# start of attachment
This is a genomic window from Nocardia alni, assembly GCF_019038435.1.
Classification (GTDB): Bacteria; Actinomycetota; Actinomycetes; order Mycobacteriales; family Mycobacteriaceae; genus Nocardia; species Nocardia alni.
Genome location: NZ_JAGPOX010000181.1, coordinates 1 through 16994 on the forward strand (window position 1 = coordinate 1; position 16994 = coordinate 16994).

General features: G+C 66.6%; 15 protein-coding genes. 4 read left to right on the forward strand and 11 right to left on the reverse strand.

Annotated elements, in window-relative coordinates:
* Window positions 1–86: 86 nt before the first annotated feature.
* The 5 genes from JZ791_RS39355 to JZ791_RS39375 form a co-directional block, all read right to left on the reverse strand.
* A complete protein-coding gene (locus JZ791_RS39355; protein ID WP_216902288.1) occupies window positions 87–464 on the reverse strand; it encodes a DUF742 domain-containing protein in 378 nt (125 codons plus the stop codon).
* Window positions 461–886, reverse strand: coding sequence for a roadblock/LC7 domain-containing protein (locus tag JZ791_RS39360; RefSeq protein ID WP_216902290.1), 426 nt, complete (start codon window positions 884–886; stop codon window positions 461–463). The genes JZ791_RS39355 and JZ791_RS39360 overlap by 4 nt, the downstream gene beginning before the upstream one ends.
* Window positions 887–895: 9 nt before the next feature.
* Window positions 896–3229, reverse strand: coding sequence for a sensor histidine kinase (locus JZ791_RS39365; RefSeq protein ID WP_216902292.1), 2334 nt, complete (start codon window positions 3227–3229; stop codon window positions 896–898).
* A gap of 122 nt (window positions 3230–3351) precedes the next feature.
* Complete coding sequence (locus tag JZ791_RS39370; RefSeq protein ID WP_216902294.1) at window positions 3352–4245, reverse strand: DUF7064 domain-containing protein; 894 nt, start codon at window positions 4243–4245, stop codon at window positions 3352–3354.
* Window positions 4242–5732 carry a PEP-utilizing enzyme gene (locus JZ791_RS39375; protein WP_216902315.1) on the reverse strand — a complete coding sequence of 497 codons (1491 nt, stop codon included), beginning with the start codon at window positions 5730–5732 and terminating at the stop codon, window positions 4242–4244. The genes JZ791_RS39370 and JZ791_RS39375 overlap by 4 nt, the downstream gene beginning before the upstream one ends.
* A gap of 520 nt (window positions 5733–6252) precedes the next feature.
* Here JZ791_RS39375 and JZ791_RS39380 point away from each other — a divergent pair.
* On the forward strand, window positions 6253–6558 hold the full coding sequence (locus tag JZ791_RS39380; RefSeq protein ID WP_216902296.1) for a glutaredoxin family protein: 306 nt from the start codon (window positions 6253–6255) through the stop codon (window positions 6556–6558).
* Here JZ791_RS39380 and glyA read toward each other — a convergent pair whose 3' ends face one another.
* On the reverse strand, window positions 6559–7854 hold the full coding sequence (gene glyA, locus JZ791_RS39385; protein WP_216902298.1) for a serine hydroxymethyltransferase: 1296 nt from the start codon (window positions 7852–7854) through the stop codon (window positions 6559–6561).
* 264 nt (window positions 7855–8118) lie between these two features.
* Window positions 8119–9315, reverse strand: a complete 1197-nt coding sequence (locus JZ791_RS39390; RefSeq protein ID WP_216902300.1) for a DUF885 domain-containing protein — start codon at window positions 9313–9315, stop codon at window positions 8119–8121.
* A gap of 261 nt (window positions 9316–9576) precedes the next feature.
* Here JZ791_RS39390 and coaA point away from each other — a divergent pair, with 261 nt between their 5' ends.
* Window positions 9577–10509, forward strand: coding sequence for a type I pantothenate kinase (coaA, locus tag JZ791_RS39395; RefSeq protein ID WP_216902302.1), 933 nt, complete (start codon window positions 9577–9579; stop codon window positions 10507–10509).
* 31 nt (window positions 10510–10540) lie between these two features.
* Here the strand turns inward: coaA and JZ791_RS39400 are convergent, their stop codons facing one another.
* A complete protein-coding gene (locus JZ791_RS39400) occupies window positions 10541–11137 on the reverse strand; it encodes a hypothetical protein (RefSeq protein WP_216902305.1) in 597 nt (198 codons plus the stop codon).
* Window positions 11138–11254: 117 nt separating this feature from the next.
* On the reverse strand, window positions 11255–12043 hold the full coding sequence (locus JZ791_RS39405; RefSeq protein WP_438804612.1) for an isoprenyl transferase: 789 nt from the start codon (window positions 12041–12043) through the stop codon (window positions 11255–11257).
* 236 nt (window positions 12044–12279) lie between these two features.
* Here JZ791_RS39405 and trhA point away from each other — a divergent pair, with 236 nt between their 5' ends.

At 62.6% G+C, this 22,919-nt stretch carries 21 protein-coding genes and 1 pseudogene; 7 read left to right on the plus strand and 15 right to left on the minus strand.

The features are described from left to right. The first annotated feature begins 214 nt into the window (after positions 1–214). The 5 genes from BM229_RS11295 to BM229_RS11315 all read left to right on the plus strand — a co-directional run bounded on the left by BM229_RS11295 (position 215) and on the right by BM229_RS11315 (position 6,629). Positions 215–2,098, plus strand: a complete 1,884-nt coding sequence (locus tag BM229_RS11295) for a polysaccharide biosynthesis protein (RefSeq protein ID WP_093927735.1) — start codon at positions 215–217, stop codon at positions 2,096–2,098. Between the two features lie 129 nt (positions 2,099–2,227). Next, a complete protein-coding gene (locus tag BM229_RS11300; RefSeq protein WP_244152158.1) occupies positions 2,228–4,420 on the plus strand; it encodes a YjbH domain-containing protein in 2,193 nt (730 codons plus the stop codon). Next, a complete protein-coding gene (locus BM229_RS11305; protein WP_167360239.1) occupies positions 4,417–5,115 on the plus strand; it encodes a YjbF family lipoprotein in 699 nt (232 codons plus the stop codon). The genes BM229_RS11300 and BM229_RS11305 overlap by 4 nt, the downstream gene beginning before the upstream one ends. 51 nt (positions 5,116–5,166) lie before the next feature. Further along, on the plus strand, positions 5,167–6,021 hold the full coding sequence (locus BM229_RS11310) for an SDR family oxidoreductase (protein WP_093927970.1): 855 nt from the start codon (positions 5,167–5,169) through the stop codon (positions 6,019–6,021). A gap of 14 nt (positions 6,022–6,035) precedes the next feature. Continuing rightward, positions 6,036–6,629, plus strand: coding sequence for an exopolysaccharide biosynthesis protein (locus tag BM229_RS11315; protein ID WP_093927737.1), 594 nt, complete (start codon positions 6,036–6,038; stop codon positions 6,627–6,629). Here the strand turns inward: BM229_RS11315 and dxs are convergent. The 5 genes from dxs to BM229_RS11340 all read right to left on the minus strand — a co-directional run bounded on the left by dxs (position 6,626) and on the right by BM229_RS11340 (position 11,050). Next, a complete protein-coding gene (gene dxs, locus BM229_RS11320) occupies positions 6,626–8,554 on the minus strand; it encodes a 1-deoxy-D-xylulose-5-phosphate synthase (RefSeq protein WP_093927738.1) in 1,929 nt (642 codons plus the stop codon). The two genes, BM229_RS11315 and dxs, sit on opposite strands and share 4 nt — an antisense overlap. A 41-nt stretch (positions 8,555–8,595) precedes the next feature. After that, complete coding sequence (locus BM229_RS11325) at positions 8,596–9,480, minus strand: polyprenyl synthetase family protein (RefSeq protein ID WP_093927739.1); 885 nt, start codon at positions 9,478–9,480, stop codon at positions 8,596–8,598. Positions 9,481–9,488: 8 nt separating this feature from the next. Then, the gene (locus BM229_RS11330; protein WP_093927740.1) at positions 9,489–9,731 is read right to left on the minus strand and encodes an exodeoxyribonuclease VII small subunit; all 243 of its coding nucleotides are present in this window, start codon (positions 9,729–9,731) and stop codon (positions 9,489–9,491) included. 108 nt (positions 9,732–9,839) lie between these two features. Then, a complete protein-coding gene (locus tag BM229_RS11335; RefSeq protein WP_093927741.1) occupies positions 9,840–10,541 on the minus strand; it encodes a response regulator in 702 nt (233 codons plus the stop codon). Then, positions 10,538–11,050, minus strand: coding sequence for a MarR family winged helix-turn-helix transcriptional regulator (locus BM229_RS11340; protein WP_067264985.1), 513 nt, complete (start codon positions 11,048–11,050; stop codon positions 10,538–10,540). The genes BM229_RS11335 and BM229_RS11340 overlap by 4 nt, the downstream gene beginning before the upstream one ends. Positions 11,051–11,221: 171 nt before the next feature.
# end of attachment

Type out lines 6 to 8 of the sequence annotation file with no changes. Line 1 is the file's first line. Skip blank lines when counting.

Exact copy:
* Window positions 1–86: 86 nt before the first annotated feature.
* The 5 genes from JZ791_RS39355 to JZ791_RS39375 form a co-directional block, all read right to left on the reverse strand.
* A complete protein-coding gene (locus JZ791_RS39355; protein ID WP_216902288.1) occupies window positions 87–464 on the reverse strand; it encodes a DUF742 domain-containing protein in 378 nt (125 codons plus the stop codon).